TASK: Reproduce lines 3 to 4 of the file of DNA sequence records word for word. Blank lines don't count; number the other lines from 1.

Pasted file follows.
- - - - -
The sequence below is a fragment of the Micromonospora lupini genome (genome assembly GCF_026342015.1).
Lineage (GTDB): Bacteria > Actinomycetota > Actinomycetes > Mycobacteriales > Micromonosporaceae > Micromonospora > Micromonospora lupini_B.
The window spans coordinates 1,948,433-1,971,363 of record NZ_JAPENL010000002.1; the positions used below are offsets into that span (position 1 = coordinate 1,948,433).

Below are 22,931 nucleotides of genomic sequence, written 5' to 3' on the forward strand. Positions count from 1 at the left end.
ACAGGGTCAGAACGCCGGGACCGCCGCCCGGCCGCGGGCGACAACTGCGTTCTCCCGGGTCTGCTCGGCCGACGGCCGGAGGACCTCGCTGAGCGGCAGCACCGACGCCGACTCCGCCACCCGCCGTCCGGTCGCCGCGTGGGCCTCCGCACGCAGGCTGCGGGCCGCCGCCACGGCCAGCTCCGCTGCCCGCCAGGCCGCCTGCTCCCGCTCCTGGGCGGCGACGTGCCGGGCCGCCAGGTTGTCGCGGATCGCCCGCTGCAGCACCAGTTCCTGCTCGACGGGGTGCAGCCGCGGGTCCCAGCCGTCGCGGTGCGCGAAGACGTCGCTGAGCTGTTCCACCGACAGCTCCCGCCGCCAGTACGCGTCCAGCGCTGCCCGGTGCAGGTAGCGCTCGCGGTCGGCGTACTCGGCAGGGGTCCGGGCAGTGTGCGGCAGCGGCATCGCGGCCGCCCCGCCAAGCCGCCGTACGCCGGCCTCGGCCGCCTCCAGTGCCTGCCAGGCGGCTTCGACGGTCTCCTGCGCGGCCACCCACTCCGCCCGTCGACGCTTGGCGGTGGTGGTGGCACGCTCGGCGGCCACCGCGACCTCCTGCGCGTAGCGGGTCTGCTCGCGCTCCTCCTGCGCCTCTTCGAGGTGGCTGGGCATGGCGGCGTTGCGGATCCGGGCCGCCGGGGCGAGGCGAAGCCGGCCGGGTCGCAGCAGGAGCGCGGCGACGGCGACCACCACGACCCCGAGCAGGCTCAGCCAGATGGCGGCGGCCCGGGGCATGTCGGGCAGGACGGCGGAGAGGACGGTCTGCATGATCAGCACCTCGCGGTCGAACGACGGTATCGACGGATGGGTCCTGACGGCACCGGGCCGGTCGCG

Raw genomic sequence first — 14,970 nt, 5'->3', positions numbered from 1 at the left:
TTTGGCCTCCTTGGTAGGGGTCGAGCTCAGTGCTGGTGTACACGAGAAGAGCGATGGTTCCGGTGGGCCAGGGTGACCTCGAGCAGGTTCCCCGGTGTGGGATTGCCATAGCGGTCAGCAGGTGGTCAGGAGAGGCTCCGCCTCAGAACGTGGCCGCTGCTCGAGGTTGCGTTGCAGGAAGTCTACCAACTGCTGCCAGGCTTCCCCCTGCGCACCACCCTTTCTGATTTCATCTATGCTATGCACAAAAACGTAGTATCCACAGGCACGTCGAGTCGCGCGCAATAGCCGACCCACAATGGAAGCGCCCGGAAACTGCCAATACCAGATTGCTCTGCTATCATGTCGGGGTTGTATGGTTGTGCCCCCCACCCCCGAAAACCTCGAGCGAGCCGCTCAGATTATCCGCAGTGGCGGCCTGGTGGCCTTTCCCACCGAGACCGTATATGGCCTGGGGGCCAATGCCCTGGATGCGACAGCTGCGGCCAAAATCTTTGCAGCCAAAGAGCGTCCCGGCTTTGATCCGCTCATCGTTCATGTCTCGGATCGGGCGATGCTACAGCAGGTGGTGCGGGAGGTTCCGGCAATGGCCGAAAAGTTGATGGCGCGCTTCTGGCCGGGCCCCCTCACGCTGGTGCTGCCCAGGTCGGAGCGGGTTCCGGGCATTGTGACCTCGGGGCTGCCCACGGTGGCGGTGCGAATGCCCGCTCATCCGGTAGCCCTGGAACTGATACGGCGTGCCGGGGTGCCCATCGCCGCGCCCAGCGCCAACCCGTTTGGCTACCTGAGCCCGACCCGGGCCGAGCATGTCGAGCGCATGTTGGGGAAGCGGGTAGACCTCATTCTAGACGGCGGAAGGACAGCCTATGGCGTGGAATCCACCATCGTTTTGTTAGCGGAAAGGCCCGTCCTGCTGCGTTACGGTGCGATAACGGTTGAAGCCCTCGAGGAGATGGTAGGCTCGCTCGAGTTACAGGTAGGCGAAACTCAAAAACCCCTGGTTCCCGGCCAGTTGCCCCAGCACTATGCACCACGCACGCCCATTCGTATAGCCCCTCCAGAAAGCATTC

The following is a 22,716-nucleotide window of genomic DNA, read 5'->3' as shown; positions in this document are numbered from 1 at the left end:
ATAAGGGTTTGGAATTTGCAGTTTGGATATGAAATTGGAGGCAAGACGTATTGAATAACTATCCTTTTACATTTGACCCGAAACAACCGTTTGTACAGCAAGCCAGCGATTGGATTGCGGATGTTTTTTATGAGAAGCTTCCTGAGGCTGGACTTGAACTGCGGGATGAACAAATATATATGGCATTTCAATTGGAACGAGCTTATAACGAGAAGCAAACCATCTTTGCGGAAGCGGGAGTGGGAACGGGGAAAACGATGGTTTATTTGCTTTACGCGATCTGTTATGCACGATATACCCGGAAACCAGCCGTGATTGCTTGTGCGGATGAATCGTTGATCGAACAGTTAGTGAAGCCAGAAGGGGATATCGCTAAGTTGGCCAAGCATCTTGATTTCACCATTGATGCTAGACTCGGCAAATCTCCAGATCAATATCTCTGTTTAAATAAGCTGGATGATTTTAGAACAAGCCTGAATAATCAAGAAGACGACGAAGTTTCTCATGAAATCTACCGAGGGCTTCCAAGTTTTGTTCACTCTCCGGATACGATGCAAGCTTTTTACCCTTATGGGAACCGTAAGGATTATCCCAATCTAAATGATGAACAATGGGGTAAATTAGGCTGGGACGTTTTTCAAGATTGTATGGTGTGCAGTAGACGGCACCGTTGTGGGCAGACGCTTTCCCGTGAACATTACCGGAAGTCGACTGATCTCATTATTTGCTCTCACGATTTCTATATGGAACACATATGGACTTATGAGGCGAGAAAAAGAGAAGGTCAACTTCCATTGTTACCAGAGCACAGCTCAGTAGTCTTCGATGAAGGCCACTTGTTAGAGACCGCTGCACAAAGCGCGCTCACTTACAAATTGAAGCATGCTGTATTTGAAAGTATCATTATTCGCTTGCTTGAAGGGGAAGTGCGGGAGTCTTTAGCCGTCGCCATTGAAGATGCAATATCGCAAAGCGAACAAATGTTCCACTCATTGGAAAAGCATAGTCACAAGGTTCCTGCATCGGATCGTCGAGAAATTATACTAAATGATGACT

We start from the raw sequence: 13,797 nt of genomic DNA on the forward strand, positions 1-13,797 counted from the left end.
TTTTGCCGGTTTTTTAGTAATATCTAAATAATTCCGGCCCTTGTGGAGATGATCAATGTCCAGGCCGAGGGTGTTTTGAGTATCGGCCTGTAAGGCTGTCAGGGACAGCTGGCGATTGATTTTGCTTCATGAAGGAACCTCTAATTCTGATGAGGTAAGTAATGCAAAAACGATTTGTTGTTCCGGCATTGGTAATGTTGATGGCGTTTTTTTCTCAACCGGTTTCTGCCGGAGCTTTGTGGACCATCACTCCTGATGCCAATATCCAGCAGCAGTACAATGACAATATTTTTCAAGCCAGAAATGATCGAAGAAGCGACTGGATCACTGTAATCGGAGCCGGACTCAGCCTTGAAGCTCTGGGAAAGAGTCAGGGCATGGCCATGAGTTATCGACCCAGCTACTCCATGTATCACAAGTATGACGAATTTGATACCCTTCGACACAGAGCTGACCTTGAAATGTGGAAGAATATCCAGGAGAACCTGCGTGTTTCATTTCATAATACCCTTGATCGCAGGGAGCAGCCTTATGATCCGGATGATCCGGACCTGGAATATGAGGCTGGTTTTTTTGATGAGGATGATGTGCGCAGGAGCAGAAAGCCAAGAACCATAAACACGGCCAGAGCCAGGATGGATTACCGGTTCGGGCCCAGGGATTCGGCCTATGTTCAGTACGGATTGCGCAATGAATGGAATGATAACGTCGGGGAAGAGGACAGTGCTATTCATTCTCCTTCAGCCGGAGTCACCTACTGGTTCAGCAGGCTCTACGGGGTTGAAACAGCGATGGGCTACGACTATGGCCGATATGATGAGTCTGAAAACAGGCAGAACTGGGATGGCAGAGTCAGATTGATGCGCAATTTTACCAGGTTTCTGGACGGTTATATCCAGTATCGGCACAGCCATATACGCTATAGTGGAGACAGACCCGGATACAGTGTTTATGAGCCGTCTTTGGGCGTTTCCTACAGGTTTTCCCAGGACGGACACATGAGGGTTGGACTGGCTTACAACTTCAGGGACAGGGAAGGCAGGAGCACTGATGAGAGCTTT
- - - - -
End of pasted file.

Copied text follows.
The window spans coordinates 1,948,433-1,971,363 of record NZ_JAPENL010000002.1; the positions used below are offsets into that span (position 1 = coordinate 1,948,433).

Below are 22,931 nucleotides of genomic sequence, written 5' to 3' on the forward strand. Positions count from 1 at the left end.